National Child Protection Week is a campaign held annually across Australia to raise awareness of child abuse prevention.
The objectives of the week are to raise the profile of all issues connected with child protection. Protecting children from sexual exploitation is a whole of community responsibility.
The AFP will continue to be involved in this important campaign under its mandate of reducing the incidence and impact of aggravated online child sexual exploitation and Australians travelling for the purposes of offending against children.
It is timely to remind parents and carers that they need to have age appropriate conversations with their children about personal safety and what to do if they find themselves in a situation that makes them feel uncomfortable.
Make children aware that unwanted touching by anyone (family, friends or strangers) is not OK and they have the right to say NO.
National Child Protection Week also aims to create an Australia-wide focus for child protection, allowing government and non-government agencies to present a cooperative and coordinated community oriented campaign.
When a child is abused, the physical and mental pain can last a lifetime. Sadly, according to the National Association for the Prevention of Child Abuse and Neglect (NAPCAN) over 35,000 Australian children were abused last year.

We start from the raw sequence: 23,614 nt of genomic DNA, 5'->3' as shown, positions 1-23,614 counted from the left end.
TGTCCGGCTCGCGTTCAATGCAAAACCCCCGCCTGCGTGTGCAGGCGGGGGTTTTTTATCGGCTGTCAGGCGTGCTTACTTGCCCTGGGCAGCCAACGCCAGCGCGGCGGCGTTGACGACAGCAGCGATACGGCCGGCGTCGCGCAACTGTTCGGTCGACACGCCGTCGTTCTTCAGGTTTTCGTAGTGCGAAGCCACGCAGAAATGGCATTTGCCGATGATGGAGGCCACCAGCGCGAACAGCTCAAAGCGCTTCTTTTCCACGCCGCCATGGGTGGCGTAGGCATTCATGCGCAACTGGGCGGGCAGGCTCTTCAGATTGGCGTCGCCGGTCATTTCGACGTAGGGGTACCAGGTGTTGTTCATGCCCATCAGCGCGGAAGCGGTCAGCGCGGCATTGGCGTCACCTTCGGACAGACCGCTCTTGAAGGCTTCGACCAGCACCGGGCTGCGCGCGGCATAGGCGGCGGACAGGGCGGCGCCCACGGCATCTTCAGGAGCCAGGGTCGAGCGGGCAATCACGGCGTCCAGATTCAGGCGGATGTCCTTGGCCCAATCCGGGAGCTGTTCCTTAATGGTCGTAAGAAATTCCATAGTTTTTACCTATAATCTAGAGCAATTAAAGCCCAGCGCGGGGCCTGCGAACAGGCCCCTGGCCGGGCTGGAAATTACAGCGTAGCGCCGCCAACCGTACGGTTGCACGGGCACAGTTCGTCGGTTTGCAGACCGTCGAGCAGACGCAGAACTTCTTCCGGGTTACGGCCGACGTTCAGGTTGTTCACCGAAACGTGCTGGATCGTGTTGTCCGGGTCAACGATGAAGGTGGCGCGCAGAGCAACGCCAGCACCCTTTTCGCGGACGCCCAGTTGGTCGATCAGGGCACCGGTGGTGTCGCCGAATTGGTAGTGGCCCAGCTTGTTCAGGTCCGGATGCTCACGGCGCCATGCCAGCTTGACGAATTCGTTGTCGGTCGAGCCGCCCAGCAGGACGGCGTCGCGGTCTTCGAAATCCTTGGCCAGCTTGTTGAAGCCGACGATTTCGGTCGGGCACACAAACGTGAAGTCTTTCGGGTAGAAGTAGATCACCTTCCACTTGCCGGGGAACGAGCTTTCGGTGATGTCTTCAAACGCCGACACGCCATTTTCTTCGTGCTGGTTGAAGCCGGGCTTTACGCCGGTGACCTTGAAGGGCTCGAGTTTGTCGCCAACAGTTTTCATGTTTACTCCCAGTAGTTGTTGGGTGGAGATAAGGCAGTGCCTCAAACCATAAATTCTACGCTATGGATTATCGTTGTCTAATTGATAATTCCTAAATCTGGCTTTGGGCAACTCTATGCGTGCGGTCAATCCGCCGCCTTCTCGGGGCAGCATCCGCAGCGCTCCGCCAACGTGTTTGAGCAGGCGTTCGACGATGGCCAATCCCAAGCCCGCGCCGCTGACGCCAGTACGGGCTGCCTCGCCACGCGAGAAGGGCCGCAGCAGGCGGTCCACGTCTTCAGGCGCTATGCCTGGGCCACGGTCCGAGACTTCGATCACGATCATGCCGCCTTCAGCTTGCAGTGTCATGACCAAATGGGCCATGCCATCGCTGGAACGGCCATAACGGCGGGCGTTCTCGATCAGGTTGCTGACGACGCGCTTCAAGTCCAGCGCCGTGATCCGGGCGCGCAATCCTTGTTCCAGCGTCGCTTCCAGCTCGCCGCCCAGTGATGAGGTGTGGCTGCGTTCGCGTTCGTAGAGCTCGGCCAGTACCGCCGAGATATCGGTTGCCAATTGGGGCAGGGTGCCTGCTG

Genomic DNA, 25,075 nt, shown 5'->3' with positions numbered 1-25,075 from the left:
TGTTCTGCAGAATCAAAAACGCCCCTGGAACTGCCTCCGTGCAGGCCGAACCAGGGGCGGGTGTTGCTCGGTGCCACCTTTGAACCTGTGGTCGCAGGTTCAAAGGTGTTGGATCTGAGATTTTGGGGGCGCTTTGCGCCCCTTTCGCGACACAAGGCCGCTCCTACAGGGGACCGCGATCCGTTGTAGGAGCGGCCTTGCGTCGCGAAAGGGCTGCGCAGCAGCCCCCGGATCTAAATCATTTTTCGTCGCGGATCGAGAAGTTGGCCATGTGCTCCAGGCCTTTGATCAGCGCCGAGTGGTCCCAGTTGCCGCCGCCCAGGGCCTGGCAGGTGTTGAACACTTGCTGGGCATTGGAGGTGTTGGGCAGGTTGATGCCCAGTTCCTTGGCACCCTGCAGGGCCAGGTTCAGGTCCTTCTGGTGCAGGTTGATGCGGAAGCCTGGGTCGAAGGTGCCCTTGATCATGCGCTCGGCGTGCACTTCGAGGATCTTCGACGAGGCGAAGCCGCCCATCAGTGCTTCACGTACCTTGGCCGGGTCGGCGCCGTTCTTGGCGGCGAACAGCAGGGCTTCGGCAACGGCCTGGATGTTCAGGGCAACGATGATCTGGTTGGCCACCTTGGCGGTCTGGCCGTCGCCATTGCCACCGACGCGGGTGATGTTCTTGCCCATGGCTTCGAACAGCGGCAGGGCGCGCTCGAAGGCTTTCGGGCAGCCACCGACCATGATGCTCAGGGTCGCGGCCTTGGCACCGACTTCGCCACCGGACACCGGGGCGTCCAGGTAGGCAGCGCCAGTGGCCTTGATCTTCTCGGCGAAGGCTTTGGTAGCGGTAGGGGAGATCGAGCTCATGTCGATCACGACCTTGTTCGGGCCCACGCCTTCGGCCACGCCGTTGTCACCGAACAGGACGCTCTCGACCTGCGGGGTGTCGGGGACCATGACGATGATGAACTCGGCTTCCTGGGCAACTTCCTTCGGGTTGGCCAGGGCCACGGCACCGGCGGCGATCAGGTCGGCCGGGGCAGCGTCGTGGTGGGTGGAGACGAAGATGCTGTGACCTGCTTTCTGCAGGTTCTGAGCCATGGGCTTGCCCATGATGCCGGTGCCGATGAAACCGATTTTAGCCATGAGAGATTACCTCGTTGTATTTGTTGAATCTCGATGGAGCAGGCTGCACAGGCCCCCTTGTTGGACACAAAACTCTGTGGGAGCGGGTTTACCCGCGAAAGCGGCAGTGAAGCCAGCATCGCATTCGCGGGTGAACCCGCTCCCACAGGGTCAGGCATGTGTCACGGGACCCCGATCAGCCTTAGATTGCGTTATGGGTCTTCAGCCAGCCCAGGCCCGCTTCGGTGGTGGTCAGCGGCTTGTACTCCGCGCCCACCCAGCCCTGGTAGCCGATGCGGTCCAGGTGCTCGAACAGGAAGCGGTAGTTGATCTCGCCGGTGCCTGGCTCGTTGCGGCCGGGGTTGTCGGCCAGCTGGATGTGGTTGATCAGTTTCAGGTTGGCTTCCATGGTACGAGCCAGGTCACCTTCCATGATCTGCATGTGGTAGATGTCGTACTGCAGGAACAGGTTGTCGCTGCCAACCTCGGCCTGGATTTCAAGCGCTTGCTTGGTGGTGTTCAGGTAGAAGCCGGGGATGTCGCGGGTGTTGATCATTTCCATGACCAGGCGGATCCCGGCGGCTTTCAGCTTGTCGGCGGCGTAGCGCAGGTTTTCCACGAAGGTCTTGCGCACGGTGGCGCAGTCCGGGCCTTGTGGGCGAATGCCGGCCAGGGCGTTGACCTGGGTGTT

If you have been abused or have any information relating to the abuse or exploitation of children, report it immediately.
Technology has given our children new opportunities for social interactions, and most importantly, more ways to learn about the world and express themselves.
However, there are also challenges faced by our children online that we need to talk to them about. These include online grooming, cyber bullying, online reputation management and sharing of images.
The ThinkUKnow cyber safety program provides presentations for both students and adults. It helps bridge the gap between parents, carers and teachers to explain what young people: SEE, SAY and DO online.
The program is delivered in partnership with the AFP, Commonwealth Bank of Australia, Datacom and Microsoft Australia, and in collaboration with all state and territory police and Neighbourhood Watch Australasia. This enables a whole-of-community approach, driven through the lens of technology and real police experience.
By educating and empowering our children to be safe, respectful and resilient online, we can help minimise the risk of things going wrong online.
The best way to understand what your children are doing online is to ASK them about what they are SEEING, SAYING and DOING online. For more information go to www.thinkuknow.org.au.